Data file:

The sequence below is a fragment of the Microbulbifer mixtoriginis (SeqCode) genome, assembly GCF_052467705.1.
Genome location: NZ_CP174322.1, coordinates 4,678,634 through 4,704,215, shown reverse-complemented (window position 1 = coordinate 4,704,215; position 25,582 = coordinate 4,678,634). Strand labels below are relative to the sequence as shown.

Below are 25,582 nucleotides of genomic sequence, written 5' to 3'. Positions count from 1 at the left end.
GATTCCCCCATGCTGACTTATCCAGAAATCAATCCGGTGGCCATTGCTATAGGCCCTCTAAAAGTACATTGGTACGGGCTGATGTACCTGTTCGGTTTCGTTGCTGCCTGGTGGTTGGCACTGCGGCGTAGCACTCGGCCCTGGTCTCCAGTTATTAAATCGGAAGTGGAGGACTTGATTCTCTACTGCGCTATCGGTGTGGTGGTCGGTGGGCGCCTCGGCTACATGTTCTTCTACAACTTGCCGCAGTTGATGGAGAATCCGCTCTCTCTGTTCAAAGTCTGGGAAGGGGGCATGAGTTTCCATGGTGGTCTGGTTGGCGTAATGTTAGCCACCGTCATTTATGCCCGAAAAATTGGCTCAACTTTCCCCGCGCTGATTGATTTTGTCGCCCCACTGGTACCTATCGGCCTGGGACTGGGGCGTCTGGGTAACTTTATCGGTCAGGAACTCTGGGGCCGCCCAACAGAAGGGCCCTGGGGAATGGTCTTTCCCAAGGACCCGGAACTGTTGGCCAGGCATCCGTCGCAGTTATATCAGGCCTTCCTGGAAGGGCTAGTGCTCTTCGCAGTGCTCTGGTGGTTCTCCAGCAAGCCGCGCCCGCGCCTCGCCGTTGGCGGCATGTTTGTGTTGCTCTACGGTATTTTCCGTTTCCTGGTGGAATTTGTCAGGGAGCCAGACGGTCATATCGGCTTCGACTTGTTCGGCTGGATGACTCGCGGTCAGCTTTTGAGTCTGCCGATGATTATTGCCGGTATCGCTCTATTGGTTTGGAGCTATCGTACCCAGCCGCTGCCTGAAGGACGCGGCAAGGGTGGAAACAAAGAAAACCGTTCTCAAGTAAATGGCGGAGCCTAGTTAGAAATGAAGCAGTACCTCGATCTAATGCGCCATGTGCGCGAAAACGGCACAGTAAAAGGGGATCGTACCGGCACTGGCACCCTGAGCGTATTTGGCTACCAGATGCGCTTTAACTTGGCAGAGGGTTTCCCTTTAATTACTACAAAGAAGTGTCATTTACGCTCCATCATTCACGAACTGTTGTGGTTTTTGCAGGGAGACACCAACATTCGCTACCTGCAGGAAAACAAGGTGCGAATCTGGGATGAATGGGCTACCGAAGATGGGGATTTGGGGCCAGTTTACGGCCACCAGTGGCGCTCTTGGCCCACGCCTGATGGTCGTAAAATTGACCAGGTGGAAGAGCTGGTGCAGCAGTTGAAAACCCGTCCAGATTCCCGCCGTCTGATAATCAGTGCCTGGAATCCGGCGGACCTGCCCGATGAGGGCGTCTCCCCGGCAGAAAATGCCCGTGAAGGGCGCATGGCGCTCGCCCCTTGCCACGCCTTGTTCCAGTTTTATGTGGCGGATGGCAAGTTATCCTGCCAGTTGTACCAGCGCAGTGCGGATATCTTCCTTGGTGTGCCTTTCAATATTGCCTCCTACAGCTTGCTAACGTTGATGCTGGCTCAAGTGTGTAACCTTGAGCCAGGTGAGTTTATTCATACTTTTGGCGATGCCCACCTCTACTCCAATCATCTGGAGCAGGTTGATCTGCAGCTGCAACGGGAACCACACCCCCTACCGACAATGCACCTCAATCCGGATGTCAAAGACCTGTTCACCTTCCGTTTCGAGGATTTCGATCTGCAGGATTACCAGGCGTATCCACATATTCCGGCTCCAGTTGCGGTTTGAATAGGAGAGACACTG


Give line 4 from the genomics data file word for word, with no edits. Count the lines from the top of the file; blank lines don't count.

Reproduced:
GATTCCCCCATGCTGACTTATCCAGAAATCAATCCGGTGGCCATTGCTATAGGCCCTCTAAAAGTACATTGGTACGGGCTGATGTACCTGTTCGGTTTCGTTGCTGCCTGGTGGTTGGCACTGCGGCGTAGCACTCGGCCCTGGTCTCCAGTTATTAAATCGGAAGTGGAGGACTTGATTCTCTACTGCGCTATCGGTGTGGTGGTCGGTGGGCGCCTCGGCTACATGTTCTTCTACAACTTGCCGCAGTTGATGGAGAATCCGCTCTCTCTGTTCAAAGTCTGGGAAGGGGGCATGAGTTTCCATGGTGGTCTGGTTGGCGTAATGTTAGCCACCGTCATTTATGCCCGAAAAATTGGCTCAACTTTCCCCGCGCTGATTGATTTTGTCGCCCCACTGGTACCTATCGGCCTGGGACTGGGGCGTCTGGGTAACTTTATCGGTCAGGAACTCTGGGGCCGCCCAACAGAAGGGCCCTGGGGAATGGTCTTTCCCAAGGACCCGGAACTGTTGGCCAGGCATCCGTCGCAGTTATATCAGGCCTTCCTGGAAGGGCTAGTGCTCTTCGCAGTGCTCTGGTGGTTCTCCAGCAAGCCGCGCCCGCGCCTCGCCGTTGGCGGCATGTTTGTGTTGCTCTACGGTATTTTCCGTTTCCTGGTGGAATTTGTCAGGGAGCCAGACGGTCATATCGGCTTCGACTTGTTCGGCTGGATGACTCGCGGTCAGCTTTTGAGTCTGCCGATGATTATTGCCGGTATCGCTCTATTGGTTTGGAGCTATCGTACCCAGCCGCTGCCTGAAGGACGCGGCAAGGGTGGAAACAAAGAAAACCGTTCTCAAGTAAATGGCGGAGCCTAGTTAGAAATGAAGCAGTACCTCGATCTAATGCGCCATGTGCGCGAAAACGGCACAGTAAAAGGGGATCGTACCGGCACTGGCACCCTGAGCGTATTTGGCTACCAGATGCGCTTTAACTTGGCAGAGGGTTTCCCTTTAATTACTACAAAGAAGTGTCATTTACGCTCCATCATTCACGAACTGTTGTGGTTTTTGCAGGGAGACACCAACATTCGCTACCTGCAGGAAAACAAGGTGCGAATCTGGGATGAATGGGCTACCGAAGATGGGGATTTGGGGCCAGTTTACGGCCACCAGTGGCGCTCTTGGCCCACGCCTGATGGTCGTAAAATTGACCAGGTGGAAGAGCTGGTGCAGCAGTTGAAAACCCGTCCAGATTCCCGCCGTCTGATAATCAGTGCCTGGAATCCGGCGGACCTGCCCGATGAGGGCGTCTCCCCGGCAGAAAATGCCCGTGAAGGGCGCATGGCGCTCGCCCCTTGCCACGCCTTGTTCCAGTTTTATGTGGCGGATGGCAAGTTATCCTGCCAGTTGTACCAGCGCAGTGCGGATATCTTCCTTGGTGTGCCTTTCAATATTGCCTCCTACAGCTTGCTAACGTTGATGCTGGCTCAAGTGTGTAACCTTGAGCCAGGTGAGTTTATTCATACTTTTGGCGATGCCCACCTCTACTCCAATCATCTGGAGCAGGTTGATCTGCAGCTGCAACGGGAACCACACCCCCTACCGACAATGCACCTCAATCCGGATGTCAAAGACCTGTTCACCTTCCGTTTCGAGGATTTCGATCTGCAGGATTACCAGGCGTATCCACATATTCCGGCTCCAGTTGCGGTTTGAATAGGAGAGACACTG